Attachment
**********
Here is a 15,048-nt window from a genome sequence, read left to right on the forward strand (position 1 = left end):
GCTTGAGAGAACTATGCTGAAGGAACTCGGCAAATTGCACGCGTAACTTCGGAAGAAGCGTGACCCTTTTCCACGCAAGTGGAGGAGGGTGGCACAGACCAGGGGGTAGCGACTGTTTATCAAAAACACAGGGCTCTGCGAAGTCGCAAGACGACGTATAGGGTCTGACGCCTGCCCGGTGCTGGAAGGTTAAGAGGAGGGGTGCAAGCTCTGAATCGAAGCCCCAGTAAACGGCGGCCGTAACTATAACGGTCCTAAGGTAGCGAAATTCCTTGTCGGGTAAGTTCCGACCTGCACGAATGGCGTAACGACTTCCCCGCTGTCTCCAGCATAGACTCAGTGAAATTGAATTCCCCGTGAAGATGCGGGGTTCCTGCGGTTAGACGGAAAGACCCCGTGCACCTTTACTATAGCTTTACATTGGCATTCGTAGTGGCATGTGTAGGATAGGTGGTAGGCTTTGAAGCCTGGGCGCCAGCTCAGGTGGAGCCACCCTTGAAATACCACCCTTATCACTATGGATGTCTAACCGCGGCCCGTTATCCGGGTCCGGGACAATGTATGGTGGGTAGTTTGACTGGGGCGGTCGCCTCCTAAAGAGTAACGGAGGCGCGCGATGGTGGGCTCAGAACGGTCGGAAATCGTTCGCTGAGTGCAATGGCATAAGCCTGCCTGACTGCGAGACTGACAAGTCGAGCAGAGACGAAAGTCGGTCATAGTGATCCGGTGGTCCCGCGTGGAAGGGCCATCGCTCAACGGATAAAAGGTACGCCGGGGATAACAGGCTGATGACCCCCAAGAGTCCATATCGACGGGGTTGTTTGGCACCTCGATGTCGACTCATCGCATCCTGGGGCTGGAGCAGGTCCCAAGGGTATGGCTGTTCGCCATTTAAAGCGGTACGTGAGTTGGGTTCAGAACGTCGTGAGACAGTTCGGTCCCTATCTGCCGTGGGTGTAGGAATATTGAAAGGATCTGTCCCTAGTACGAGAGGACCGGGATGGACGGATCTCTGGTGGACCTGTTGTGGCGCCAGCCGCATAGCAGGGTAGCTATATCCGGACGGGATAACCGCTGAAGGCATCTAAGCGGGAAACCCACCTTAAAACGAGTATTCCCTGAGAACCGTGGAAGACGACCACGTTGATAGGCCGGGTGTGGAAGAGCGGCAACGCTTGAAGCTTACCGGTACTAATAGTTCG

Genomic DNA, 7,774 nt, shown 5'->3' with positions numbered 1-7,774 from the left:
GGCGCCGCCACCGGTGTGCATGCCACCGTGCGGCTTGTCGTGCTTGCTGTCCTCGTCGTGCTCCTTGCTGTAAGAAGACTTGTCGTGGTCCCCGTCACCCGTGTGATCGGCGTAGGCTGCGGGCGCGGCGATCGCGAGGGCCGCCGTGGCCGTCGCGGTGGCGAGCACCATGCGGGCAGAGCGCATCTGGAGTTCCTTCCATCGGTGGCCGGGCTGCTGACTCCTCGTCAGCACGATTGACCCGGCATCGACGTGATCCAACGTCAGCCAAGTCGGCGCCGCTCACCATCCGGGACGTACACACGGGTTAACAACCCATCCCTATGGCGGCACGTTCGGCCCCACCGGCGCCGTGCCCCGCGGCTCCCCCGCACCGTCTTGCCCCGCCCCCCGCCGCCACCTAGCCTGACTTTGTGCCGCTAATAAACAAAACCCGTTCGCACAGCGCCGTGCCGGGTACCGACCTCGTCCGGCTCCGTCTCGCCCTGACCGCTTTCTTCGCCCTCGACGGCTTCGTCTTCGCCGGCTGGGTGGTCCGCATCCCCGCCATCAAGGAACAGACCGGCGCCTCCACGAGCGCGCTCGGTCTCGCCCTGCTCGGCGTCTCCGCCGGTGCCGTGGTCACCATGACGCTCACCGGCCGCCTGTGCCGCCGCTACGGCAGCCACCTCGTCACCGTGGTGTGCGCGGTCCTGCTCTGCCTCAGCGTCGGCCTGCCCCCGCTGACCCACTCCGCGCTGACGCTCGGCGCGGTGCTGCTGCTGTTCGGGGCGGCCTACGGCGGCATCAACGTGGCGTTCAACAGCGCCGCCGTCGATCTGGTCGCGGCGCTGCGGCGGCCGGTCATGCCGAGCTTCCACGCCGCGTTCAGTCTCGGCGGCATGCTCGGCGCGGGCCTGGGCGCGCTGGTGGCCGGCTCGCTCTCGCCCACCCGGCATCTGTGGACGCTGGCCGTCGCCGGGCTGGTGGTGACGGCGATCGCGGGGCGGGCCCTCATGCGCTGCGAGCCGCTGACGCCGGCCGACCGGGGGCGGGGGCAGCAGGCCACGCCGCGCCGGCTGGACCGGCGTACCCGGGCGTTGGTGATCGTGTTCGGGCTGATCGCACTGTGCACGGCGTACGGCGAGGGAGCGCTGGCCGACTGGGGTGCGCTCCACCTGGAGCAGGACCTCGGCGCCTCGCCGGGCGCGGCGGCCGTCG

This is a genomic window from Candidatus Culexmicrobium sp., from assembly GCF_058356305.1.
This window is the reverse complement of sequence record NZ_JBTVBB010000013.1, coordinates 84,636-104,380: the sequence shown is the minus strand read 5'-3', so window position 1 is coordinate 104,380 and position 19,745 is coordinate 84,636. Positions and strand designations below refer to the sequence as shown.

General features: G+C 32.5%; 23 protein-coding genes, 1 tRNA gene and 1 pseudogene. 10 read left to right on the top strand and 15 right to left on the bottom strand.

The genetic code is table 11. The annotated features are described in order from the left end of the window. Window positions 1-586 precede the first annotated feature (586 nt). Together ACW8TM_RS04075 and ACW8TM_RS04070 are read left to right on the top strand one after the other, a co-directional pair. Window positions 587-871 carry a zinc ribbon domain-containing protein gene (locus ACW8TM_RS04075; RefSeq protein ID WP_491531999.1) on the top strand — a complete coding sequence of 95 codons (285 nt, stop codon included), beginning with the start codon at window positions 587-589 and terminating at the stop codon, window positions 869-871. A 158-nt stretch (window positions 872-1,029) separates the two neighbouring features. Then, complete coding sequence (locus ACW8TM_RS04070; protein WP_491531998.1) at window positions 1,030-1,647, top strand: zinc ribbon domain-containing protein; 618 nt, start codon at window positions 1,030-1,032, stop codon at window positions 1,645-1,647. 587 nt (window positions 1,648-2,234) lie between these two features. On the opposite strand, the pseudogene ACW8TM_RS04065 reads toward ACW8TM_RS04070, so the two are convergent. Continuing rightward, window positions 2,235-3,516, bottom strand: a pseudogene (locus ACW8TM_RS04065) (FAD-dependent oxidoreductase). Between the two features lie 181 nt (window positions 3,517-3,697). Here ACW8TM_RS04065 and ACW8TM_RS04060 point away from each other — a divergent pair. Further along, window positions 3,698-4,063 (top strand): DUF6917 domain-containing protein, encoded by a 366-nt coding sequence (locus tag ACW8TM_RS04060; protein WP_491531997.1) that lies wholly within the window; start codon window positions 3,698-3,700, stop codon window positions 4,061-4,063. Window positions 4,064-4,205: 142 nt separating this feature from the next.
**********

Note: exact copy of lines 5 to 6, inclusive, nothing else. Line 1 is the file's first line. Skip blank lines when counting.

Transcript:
This is a genomic window from Candidatus Culexmicrobium sp., from assembly GCF_058356305.1.
This window is the reverse complement of sequence record NZ_JBTVBB010000013.1, coordinates 84,636-104,380: the sequence shown is the minus strand read 5'-3', so window position 1 is coordinate 104,380 and position 19,745 is coordinate 84,636. Positions and strand designations below refer to the sequence as shown.